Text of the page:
Managing these challenges is what growing the business is about. I am in the process of developing an entrepreneurial marketing workbook to help business owners who find managing these transitions challenging. If you would like to join our publication notification list you can sign up here.
And if you would like to contribute your influence to the detail of what it contains you can take our short (10 minute) survey here.
I hope you choose to join us on this exciting ride.
I don’t often get blown away by something but it being the memsahibs birthday yesterday we went to London to see the Hockney exhibition.
I’ve never really rated his early stuff but what he’s achieved with this landscape exhibition is something else – he’s had to master watercolour technique and using the iPad to draw to create these marvellous paintings.
He also displays such a feel for the plants. You can feel the spirit of the landscape, the presence of the individual trees and the sequence of spring coming day by day and week by week is a drama played out in my garden here
The man is 75 – to produce some of these he had to paint two large canvases a day most days for a month.
If I’m still learning and creating at this rate when I’m his age (not so far away now alas) I shall think I’m doing well.
I find that many insights these days come through conversations on-line and in pubs. There’s something aout conversations that crystallise your thinking.
I do quite a lot of this on the Ecademy Blog page. I mention this because that’s where the impetus to consolidate this came from. You can read an extended version of this in my e-book 21 Business Stories but the headlines are here.
The 7 Point Plan for How to do Business
This is all about how to build a sustainable business that will grow. Sustainable as in “Lots of Apples at a reasonable profit for a long time” – Emily Durrant.
1 Treat people who buy from you, sell to you and work for you as grown ups – it’s amazing the difference this makes.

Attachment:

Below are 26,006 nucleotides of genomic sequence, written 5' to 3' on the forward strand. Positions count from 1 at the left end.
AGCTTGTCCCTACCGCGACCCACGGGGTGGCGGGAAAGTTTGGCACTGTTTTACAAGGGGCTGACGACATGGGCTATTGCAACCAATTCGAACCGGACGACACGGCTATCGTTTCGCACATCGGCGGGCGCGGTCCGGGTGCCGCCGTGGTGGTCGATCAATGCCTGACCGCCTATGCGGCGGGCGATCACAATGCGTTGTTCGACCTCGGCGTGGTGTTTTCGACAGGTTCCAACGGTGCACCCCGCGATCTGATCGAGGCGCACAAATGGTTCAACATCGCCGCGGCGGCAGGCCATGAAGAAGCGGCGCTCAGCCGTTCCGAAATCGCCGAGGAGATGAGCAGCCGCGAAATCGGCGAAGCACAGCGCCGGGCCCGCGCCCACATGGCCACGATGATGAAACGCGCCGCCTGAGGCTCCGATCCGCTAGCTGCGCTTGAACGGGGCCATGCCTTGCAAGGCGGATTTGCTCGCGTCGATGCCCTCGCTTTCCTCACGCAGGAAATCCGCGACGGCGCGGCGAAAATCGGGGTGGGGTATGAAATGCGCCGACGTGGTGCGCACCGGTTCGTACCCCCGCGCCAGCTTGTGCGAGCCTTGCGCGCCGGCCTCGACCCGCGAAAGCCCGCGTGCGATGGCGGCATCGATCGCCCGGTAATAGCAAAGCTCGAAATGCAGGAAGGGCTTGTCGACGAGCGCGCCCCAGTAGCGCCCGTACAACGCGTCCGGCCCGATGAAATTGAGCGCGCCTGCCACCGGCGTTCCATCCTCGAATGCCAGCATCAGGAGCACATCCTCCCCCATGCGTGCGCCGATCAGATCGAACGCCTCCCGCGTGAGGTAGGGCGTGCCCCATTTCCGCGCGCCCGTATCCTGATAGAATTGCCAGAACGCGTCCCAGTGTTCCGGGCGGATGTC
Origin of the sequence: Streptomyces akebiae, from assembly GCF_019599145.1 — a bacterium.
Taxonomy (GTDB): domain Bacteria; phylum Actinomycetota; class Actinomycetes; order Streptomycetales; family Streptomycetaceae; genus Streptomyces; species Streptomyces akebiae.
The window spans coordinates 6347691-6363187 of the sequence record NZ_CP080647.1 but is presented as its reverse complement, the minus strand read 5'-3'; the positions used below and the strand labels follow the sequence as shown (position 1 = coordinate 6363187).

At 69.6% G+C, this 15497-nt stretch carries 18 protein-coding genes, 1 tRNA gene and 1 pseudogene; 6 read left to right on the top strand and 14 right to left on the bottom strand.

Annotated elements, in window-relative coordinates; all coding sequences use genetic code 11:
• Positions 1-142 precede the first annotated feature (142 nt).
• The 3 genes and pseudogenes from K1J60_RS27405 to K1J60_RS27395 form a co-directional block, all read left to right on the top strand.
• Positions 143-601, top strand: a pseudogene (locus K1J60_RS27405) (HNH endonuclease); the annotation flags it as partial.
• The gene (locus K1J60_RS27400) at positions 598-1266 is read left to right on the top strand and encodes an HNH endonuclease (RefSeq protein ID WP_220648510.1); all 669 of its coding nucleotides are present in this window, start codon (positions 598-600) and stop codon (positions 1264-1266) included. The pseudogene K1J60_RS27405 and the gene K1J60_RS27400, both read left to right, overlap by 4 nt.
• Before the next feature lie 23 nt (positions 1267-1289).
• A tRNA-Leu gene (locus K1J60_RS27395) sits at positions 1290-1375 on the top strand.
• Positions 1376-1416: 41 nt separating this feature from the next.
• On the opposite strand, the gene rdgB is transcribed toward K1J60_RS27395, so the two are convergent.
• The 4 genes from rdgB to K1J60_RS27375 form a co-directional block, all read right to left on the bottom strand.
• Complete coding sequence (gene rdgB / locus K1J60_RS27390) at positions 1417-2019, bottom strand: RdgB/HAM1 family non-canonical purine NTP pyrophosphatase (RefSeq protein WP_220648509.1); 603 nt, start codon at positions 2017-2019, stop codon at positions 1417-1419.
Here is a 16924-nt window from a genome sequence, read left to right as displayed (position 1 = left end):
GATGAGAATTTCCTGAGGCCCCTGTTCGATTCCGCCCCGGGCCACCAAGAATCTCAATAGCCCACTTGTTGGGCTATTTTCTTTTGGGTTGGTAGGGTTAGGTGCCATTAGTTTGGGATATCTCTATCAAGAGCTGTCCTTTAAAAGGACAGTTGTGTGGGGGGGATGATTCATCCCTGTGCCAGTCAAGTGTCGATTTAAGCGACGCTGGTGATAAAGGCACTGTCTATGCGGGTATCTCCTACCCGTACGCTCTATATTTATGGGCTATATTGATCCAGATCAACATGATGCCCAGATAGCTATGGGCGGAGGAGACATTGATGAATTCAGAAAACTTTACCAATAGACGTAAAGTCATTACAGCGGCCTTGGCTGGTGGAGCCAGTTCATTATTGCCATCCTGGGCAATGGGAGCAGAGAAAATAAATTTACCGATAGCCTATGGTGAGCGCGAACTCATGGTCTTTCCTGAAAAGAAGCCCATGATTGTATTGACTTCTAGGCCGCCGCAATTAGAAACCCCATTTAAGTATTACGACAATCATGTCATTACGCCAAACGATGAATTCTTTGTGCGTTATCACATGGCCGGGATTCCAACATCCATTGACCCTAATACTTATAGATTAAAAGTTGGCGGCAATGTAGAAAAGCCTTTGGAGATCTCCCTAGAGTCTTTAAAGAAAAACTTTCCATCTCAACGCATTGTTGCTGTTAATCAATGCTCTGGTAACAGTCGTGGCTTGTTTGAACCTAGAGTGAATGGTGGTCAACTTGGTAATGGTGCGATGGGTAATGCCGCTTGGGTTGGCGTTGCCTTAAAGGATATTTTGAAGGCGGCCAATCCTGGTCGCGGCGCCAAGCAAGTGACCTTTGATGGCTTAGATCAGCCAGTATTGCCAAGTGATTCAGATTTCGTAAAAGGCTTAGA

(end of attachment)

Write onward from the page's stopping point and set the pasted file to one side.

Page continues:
2 Identify something that people want to buy – then sell it to them – politely
3 Describe what you have to sell in words of one syllable focusing on why it’s useful to whoever’s going to buy it. If you are selling spinach then this step is not necessary.
4 Take the trouble to create easy to operate procedures that have some resilience in them.
5 Think permaculture and build sustainability into your business model. It’s no longer a nice-to-have but a core part of a 21st century business strategy. For instance we’ve put in a rainwater harvesting reservoir this year. It will save us £8k a year.
6 When you screw up admit it and refund without question – this will save time, money and your blood pressure.
7 Take whatever profits you make and spend them on something that is valuable, useful or beautiful. Don’t what ever you do entrust it to a suit to invest on your behalf.
If you want to build some of these into your own business I can help you. Next event is a Free webinar on 1st November on using Social Media for Real Businesses – you can book on here.
Success in the networked economy means being unique. Increasingly we get business because of the conjunction of two or more dissimilar capabilities – eg research ability, organic growing practice, social media fluency.
The question is how best to promote that uniqueness.
One way is to create and manage a stream of outbound information that can be picked up via Twitter or the destinations to which the feeds are routed. But it also means holding conversations with the inbound communications that the original broadcast evokes. I think that is what Thomas means be engagement and is largely what the Ecademy index is seeking to measure.